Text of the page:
Buildings with owners deceased
Wilkinsburg has many old houses– some with no useful life remaining, others that are better than any replacements that would be built if they were demolished. This is what I care about– keeping still-good houses as affordable housing in Wilkinsburg. Many of the old houses are owned by people who have lived there for many years, staying on in neighborhoods that aren’t attractive to new homeowners. When the owner of an old house dies and no one from the family opens the estate to transfer title to the property, who owns the property?
Answer: A property is owned by the deceased owner until an estate is opened, advertisement is published for claims on the estate, and the title to the property is transferred by the estate. The property is not automatically owned by any heir, by the commonwealth of Pennsylvania, by the borough, or by any creditor. Think about it– even if the deceased owner had only one child, now adult, that presumptive heir would not own the house, because the owner of record could have issued a deed that has not yet been recorded. Our legal system provides for estate administration to settle possibly competing claims to the assets of a deceased owner.
Two key points about laws pertaining to buildings owned by people who have died, first about estate law and second about criminal law–
If a will exists naming an executor, that person administers the estate. If the owner dies intestate (no will), an heir or a creditor petitions Wills & Orphans Court to be appointed as adminstrator of the estate. Pennsylvania estates and trusts law gives preference to the presumptive heirs seeking to administer. An attorney representing a creditor can be appointed administrator on providing letters to the court from all presumptive heirs renouncing their right to administer. An administrator thus appointed does have a duty to the heirs to maximize the value of the estate and has responsibilities to the commonwealth of Pennsylvania. (Side issue– because the law requires an executor or administrator to maximize value for the heirs, estates as well as homeowners, presumptive heirs, and mortgage lienholders are known to “walk away” from properties that have more debt than value.) When Jane Doe dies and an estate is opened, the house owned by Jane Doe is now owned by “estate of Jane Doe”– and is not owned by the administrator of the estate, whether or not the administrator is an heir. The estate, after accounting for claims and discharging all responsibilities, has the power to issue a deed transferring title to the property.
When a building is abandoned by death of the owner– that is, no heir or creditor opens an estate– the property creates problems for the neighborhood– and for the municipal government. There is no crime of burglary or trespass against an abandoned property. That is, “the property is abandoned” is an “absolute defense” against any charge of trespass or burglary. There could be a crime in connection with entry to the abandoned property– for example, illegally turning on water at the curb would be (I believe) a theft of service. And, to preserve community health and safety, no one has a right to live in a building without an occupancy permit issued by the code enforcement department. But use of force or intimidation to remove someone from an abandoned property, just because the police view the person as “up to no good,” is not supported by law. Even worse, filing false charges (“false” means “no probable cause to believe a crime was committed”) against a person has resulted in the borough being sued for civil rights violations. (The settlement of the lawsuit was reported in the Post-Gazette and by WTAE.)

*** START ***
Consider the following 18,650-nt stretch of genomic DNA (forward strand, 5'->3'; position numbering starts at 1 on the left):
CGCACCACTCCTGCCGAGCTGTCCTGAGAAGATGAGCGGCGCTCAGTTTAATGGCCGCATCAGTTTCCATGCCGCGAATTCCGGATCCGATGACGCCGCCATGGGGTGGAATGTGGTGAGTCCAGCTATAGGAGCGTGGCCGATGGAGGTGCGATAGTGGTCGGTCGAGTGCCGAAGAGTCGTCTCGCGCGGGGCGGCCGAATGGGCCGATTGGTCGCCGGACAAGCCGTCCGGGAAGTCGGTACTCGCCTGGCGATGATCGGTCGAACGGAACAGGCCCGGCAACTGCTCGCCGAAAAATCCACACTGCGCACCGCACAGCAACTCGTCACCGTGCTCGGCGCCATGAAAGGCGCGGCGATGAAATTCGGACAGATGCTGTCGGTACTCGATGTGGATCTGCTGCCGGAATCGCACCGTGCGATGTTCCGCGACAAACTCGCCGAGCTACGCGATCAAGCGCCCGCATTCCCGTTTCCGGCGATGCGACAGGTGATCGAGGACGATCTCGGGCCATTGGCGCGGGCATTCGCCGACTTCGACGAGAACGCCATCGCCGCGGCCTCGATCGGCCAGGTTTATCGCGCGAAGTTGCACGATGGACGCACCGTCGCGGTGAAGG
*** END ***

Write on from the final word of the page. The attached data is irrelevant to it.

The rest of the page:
Having thought this through, from the perspective of a homeowner and taxpayer living amongst abandoned buildings, I believe it is the responsibility of the municipal government to its residents and property owners to keep an inventory of buildings whose owners are deceased. Rather than sending the police to chase (certain) people away from buildings that remain abandoned for years after owners have died, and risking crossing the line into a possible lawsuit, the borough should act proactively using estate administration.
Nursing homes that are creditors of deceased residents routinely send attorneys to open estates so they can claim their final payment for services. Some very expensive houses (not in Wilkinsburg) have been sold by estate administrators contacted by nursing homes after the heir of a longtime resident refuses to adminster upon learning that the entire proceeds of sale will be claimed by the nursing home. The municipal government is a creditor with like standing as soon as real estate tax becomes delinquent.
All along, while nursing homes have been acting to get their invoices paid, municipal governments have been allowing blight to spread and acting as if there is nothing they can do. They have been badly advised by their solicitors who stay in the familiar territory of municipal law they learned years ago. They haven’t made the effort to learn what can be done in response to changes in the economy that have had negative effects on municipalities, especially those with many old houses. A little test– when a solicitor advises the local government “you are doing all that can be done” but would not invest a cent of their fees in the municipality that pays them, expect the problem of blight to get worse.
In 2006, Pennsylvania estates and trusts law was amended to name “a redevelopment authority” as next in line, after family mambers, to be expected to open an estate. Any creditor can petition the court to appoint an administrator, but the path starting with a redevelopment authority is explicitly recognized by law. The Redevelopment Authority of Wilkinsburg (WRA) began a program of estate administration in 2011. What happened next will be the topic of another post.